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Trying to Break Unhealthy Habits? There’s a Coach for That

latest wellness trends | Comments Off on Trying to Break Unhealthy Habits? There’s a Coach for That
Trying to Break Unhealthy Habits? There’s a Coach for That

I thought you would all like this information as we begin our journey to our 2017 goals. I am here to help you these next few months, look forward to the successes…..Wendy

Some research suggests wellness coaching can help people change behaviors- at least in the short term.

Sept. 25, 2016 10:01 p.m. ET

Changing unhealthy habits is hard, doctors say. But with Americans suffering from chronic disease in epidemic proportions, a big push is under way to get more individuals to do just that.

Large employers, insurers, health-care systems and other organizations are increasingly turning to “wellness coaches” to motivate people to adopt healthier lifestyles.

These programs typically include counseling to get patients to understand how behavior affects health, along with techniques such as meditation and goal-setting to help individuals make needed changes and stay on course.

It’s all part of a broader shift within the health-care industry toward keeping people well instead of simply treating them when they’re sick. The stakes are high: The Centers for Disease Control and Prevention calls lifestyle-related chronic disease such as obesity, Type 2 diabetes, hypertension and cardiovascular disease the greatest health challenge of the 21st century. The CDC estimates that half of all adults in the U.S., or 117 million people, had one or more chronic health condition in 2012, accounting for 86% of all health-care spending.

“Changing health behaviors is challenging,” but wellness coaching “can help patients identify manageable ways to improve them,” says Russell S. Phyllips, director of the Cent for Primary Care at Harvard Medical School.

Does it work?

Based on the number of approved programs that have gone through a review process, the National Consortium for Credentialing Health and Wellness Coaches estimates that there are 15,000 to 20,000 wellness coaches in the U.S. Although wellness coaching is a relatively new field, some recent research suggests that it does work—at least in the short term.

A Mayo Clinic study of 100 participants who worked with a wellness coach found that a majority had lost weight, improved nutritional habits and increased their physical activity by the end of the 12-week program. While there was some slippage in healthy behaviors at a three-month follow-up, the participants were still in better shape than before the coaching started, the study found.

““Many people can implement positive lifestyle changes, but maintaining change over time is extremely difficult,” says Matthew M. Clark, a clinical psychologist at Mayo Clinic and the lead author of the study. “This finding highlights the importance of ongoing strategies and support for positive lifestyle changes.”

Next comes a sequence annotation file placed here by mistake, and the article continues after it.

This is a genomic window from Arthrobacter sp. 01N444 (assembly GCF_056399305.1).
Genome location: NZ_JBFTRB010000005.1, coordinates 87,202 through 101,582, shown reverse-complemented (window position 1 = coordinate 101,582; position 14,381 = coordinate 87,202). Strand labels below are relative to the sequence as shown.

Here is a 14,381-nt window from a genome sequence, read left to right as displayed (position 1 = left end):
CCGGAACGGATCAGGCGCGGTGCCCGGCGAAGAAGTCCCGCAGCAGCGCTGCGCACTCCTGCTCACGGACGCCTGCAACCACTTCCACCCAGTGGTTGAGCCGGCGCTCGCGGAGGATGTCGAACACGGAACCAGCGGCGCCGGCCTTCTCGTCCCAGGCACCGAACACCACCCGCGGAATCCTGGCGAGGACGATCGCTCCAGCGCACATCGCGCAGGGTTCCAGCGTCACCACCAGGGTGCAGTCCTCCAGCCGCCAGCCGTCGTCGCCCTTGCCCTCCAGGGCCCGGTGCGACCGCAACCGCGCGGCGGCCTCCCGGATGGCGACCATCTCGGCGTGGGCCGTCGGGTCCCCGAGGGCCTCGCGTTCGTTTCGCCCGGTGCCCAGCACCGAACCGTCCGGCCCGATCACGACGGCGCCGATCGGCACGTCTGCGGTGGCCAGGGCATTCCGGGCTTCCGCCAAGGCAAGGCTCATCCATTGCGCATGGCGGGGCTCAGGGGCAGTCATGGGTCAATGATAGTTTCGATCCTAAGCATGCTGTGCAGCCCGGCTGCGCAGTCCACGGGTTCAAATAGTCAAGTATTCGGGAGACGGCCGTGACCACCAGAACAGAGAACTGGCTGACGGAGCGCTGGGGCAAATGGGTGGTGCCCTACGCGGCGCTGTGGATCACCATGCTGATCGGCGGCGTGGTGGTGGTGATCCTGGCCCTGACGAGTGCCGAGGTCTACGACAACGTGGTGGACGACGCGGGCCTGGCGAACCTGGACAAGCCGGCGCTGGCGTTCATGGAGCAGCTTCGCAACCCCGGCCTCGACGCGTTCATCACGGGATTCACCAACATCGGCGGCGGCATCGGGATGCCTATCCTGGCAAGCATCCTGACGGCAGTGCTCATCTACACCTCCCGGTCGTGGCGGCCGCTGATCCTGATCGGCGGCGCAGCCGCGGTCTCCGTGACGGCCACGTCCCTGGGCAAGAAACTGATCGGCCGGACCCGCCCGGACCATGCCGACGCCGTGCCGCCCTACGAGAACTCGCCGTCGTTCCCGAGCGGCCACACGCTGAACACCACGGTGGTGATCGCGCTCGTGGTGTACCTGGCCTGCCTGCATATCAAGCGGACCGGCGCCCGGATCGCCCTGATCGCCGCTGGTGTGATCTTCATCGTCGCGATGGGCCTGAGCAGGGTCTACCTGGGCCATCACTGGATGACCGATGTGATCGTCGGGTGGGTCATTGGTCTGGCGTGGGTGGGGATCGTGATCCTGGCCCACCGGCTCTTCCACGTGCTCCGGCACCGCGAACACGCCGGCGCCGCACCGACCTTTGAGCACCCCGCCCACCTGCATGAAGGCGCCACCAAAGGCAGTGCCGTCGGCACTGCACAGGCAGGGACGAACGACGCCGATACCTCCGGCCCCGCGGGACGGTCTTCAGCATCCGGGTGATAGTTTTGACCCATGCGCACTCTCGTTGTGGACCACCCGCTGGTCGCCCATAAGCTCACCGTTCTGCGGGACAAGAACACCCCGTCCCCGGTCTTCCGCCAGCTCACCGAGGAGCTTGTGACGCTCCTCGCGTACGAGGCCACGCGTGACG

In the sessions, participants worked one-on-one with a coach to create a vision for wellness and to design a strategy to reach those goals. “As behavior changes, attitude changes, and as attitude changes, behavior changes,” says Kristin Vickers Douglas, medical director of wellness coaching at the clinic.

Kate Lorig, professor and director of the Patient Education Research Center at the Stanford School of Medicine, develops programs to help people with chronic diseases make health changes.

The key, Dr. Lorig says, “is systematically giving people the confidence that they can do something and succeed.”

Maria Mendez Arsitz of Fort Worth, Texas, who has Type 2 diabetes, enrolled in one of the Stanford courses earlier this year. She learned about how the disease works and the risk factors, such as obesity, for developing diabetes. She also began to engage in aerobic exercises like brisk walking to lower her blood glucose and blood pressure and improve her cholesterol levels, and she added strength-training exercises to make her body more sensitive to insulin and to lower her blood glucose.

“The small goals I made became habits,” she says.

Training the brain

Patients with lifestyle-related diseases aren’t the only ones trying wellness coaching.

Carissa Tardiff, a 31-year-old business professional from Philadelphia, was diagnosed in 2010 with sarcoidosis, an autoimmune disease. Feeling tired, unfocused and unwell, she turned to a wellness-coaching program at Mayo Clinic’s Healthy Living Center.

The two day session, which cost $750 and consisted of one-on-one coaching, featured sessions on the “art of self-compassion” and “training your brain for happiness,” as well as yoga, meditation and other relaxation techniques. She spent time with a neuroscientist who educated her about how the brain works.

Her coaches encouraged her to exercise to alleviate stress. Now she goes to the gym five days a week and meditates for 15 minutes every day. She says she no longer has trouble breathing, sleeping or controlling her intake of food, and she can think and communicate more clearly.

Ms. Tardiff says she continues to try to use mindfulness to quiet her mind and focus on the present. “I want to learn from the past and think about the future, but what I really want is to master being in the present, and I practice and practice to do that every day,” says Ms. Tardiff.

Ms. Sadick is a writer in New York. Email her at